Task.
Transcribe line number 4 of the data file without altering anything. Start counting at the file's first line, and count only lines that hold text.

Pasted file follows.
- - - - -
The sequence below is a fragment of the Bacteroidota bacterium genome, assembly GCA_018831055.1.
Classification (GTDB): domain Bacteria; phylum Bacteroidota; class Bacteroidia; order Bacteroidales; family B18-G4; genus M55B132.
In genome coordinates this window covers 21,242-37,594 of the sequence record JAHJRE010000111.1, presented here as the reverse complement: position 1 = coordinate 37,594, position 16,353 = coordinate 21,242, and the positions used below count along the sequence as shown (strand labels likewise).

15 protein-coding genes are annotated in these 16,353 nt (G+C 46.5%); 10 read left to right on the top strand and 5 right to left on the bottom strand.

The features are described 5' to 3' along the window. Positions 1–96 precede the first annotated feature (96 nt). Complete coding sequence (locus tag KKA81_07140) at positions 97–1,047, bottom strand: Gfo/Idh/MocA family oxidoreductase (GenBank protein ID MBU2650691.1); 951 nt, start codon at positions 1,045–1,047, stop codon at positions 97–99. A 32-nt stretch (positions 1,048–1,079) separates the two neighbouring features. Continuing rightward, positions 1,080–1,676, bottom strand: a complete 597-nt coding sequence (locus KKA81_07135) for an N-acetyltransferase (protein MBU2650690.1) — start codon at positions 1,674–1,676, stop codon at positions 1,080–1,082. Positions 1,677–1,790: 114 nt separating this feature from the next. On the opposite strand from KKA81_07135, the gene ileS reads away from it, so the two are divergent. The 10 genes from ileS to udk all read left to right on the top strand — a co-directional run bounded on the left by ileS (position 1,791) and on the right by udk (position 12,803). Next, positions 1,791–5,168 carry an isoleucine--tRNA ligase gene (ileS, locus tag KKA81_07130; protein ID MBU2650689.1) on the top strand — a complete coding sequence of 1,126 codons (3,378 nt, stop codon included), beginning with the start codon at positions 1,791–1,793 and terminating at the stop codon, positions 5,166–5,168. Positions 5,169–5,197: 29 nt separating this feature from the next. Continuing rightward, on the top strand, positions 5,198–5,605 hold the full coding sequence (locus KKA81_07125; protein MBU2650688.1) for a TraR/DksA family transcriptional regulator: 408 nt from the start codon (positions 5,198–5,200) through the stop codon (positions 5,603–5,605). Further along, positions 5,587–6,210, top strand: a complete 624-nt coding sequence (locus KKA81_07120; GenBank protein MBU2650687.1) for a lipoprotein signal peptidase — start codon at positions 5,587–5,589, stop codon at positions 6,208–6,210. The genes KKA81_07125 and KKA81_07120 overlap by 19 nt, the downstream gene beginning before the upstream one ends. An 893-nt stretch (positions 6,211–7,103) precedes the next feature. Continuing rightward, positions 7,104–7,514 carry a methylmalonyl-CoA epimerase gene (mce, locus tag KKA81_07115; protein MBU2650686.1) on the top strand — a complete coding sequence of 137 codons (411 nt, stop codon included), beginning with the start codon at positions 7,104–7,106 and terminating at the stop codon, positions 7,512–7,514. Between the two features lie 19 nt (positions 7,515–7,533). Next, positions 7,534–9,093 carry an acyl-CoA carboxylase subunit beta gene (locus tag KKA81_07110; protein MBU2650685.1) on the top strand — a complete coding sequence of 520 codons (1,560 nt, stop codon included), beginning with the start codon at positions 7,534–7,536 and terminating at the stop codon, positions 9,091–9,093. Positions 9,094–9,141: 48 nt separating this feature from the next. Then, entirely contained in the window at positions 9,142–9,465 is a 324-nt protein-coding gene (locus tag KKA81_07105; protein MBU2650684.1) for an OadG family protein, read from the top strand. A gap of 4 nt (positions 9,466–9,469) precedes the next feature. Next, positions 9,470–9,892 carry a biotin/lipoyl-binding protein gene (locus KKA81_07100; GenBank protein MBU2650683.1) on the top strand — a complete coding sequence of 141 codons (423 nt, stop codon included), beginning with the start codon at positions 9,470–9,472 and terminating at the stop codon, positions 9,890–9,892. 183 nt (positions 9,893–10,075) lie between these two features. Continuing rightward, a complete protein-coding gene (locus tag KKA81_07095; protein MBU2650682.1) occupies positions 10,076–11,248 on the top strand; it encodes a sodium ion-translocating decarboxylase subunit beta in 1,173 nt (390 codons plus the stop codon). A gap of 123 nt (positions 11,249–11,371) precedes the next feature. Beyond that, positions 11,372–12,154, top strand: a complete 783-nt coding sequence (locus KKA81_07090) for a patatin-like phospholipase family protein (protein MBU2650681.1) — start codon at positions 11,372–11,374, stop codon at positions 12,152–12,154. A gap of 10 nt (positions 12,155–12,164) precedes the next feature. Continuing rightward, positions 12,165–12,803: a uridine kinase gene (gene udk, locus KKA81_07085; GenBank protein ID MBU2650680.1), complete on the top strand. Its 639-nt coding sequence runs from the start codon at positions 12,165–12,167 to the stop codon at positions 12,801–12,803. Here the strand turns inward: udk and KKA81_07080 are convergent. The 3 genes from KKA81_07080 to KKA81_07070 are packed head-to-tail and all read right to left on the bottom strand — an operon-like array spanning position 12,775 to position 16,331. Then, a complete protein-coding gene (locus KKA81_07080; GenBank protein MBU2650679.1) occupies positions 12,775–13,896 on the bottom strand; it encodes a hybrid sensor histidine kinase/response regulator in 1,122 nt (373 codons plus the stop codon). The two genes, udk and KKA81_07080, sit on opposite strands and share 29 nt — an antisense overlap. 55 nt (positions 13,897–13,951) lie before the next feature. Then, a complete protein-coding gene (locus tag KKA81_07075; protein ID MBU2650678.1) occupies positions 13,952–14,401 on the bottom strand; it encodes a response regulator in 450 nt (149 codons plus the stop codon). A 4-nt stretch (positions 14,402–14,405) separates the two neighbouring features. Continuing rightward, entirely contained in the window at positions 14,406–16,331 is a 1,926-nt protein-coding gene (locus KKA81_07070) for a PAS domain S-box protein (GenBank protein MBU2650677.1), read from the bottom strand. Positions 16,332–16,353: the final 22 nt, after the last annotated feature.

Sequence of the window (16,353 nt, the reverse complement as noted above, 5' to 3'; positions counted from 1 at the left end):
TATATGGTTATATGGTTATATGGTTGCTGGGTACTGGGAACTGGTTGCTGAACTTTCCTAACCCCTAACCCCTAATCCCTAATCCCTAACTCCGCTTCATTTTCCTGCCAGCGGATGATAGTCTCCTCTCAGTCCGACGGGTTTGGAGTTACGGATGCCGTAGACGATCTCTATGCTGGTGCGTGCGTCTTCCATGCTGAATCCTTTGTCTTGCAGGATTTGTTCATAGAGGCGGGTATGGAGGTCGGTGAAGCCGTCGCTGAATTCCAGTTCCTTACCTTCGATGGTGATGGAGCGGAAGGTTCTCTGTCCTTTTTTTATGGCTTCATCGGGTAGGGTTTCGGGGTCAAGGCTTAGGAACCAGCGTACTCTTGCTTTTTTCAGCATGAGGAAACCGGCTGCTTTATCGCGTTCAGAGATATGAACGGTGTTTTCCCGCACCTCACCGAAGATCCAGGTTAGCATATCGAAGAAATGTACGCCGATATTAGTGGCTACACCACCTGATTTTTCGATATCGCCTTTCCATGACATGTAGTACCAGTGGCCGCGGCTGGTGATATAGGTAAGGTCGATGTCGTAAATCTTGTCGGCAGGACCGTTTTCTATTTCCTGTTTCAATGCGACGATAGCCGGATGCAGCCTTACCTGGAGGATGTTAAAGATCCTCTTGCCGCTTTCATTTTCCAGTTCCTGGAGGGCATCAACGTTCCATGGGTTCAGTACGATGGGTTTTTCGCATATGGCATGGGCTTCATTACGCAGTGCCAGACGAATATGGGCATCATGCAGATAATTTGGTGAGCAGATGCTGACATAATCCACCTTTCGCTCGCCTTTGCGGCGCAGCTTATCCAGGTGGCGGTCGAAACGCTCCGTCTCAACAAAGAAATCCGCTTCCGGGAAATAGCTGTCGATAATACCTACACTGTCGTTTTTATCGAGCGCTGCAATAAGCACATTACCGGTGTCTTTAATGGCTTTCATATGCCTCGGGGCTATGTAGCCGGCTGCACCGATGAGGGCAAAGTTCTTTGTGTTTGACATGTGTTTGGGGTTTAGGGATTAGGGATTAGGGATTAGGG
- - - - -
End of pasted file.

15 protein-coding genes are annotated in these 16,353 nt (G+C 46.5%); 10 read left to right on the top strand and 5 right to left on the bottom strand.